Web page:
Game On, Spring

As February races toward its conclusion, this Austin garden is ready for spring.  I started pruning in late December, after the first of the freezes lay waste to the herbaceous  perennials in my gardens.  I’ve been pruning since.  Seven garbage cans full of garden detritus every week, for almost two months.

Plants like Turk’s Cap (Malavaviscus arboreus var. drummondii) are whacked.

The luscious, sunny-blooming Goldeneye (Viguiera dentata)? Nary but sticks protruding from the ground.

The Martha Gonzales Roses are reduced to a fifth of their full size.

Some Variegated Flax Lily (Dianella tasmanica),

fared better than others in my gardens.

All I pruned from the Flax Lily were the freeze damaged straps.  It’s the one plant (I have four groups of them) that I dutifully covered with each freeze forecast into the 20s.

And the  Autumn Sage (Salvia greggii) and other evergreen native shrubby plants are pruned into tidy balls,

or spindly bits of green perched on woody stems, waiting for the just right  light and breath of warm spring air to burst into new growth.

I still have more to prune, but I’m almost finished for the year.

I didn’t lose any established plants this winter and that gratifies me and validates my garden choices.  I choose natives or hardy non-natives, with the occasional splurge for the newest, cheap thrill plant that everyone (okay, just gardeners) is talking about.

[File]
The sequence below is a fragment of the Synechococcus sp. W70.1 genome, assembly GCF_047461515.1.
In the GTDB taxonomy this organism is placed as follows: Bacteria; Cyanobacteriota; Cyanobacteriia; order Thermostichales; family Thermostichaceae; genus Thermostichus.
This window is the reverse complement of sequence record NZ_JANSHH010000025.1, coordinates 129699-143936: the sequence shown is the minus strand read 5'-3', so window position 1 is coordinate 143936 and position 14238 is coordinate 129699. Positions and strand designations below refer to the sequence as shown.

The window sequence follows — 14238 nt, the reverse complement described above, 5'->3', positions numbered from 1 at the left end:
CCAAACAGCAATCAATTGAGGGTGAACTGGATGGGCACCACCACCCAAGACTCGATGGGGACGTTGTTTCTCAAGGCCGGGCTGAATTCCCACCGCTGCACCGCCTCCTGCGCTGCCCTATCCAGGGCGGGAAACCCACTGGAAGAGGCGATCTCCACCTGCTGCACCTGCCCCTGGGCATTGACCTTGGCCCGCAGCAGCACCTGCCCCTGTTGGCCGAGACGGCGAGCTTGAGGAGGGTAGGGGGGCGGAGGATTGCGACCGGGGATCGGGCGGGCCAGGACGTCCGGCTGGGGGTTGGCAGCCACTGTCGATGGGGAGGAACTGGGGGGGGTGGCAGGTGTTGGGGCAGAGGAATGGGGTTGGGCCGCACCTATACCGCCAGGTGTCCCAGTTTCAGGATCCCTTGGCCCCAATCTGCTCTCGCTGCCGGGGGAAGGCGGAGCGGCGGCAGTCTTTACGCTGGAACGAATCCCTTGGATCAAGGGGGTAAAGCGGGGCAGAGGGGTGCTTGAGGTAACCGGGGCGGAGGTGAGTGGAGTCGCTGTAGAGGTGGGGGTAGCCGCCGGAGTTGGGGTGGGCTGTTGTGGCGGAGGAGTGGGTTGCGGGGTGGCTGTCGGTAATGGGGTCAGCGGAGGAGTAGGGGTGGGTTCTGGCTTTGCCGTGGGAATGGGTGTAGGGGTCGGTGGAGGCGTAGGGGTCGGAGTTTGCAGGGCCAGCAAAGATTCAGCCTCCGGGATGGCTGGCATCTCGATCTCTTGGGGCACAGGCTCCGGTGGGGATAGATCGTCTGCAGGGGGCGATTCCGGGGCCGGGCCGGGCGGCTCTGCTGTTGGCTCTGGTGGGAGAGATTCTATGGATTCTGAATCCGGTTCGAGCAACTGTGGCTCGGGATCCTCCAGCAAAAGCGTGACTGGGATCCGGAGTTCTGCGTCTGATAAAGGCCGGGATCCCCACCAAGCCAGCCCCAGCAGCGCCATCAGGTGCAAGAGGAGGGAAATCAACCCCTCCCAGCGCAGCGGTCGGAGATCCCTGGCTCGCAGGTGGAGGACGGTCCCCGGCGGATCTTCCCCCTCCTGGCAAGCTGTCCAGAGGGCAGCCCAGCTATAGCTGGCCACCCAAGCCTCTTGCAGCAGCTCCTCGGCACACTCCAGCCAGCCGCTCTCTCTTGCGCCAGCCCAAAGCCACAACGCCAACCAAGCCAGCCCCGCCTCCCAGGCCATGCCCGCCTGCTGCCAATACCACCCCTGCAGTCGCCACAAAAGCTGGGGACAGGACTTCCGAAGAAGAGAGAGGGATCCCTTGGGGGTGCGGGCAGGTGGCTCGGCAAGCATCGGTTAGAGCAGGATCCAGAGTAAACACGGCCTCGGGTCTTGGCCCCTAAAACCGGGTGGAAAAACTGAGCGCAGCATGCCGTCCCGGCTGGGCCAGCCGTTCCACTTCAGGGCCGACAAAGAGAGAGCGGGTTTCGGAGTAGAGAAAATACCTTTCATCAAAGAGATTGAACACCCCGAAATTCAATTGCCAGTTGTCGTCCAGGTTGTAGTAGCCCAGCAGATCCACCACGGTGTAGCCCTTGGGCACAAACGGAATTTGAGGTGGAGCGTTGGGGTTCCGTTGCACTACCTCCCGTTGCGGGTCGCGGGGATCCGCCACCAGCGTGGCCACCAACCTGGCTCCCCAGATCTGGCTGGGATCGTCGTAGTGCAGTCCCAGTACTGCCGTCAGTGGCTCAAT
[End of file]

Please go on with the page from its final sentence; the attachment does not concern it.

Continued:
I always think of the winter landscape as barren, but it isn’t, even in this winter which was colder than any of the past 19 years.   With most of the flowering perennials in my front garden temporarily gone, I’m reminded how nice my ignored-most-of-the-year evergreens are during their winter concert on this sunny February day.

And in my back garden, I like the clearly defined garden and pathways.  The iris and yucca straps dominate,

while the Heartleaf Skullcap (Scutellaria ovata ssp. bracteata) insinuates its soft green carpet anywhere allowed.

I have a clean pond, which will make pond maintenance easier for the rest of the year and appeals to my aesthetic sense.  I don’t think the fish care whether I clean the pond or not.

Spring is almost here.  The Mexican Honeysuckle (Justicia spicigera) is pruned to the ground

but life begins anew.

The Columbines (Aquilegia chrysantha var. hinckleyana) are lush,

their first buds emerging.

Bring it on, Spring.

Native Texas Plant Week and Garden Bloggers’ Bloom Day–October 2012

For Garden Bloggers’ Bloom Day and in celebration of Texas Native Plants week, I’m posting some pics of a few currently flowering beautiful native plants in my garden.  Thanks to Carol at May Dreams Gardens for hosting–check out her site to enjoy photos of blooms from many places.

One overview look at a group of Gregg’s Mistflower (Conoclinium greggii),

and a close up of this great native perennial ground cover.  The Gregg’s Mistflower is native to Texas, New Mexico and Arizona.

The Purple Coneflower (Echinacea purpurea), is always a winner in my gardens.  Its main bloom period is spring through mid-summer, but I always have some blooms in the fall until a hard freeze ends the glory.

A larger view of another perennial, Blue Mistflower (Conoclinium coelestinum),

and its closeup.

The two mistflower species are related, but they are a little different. It’s difficult to tell from my limited photographic abilities, but the Gregg’s Mistflower is a lighter blue, while the Blue Mistflower is much darker.  Also, the leaf characteristics are different in the two plants.  Both are perennial ground covers with the main blooming period occurring from September through November.  Both are also favorites of the butterflies and bees.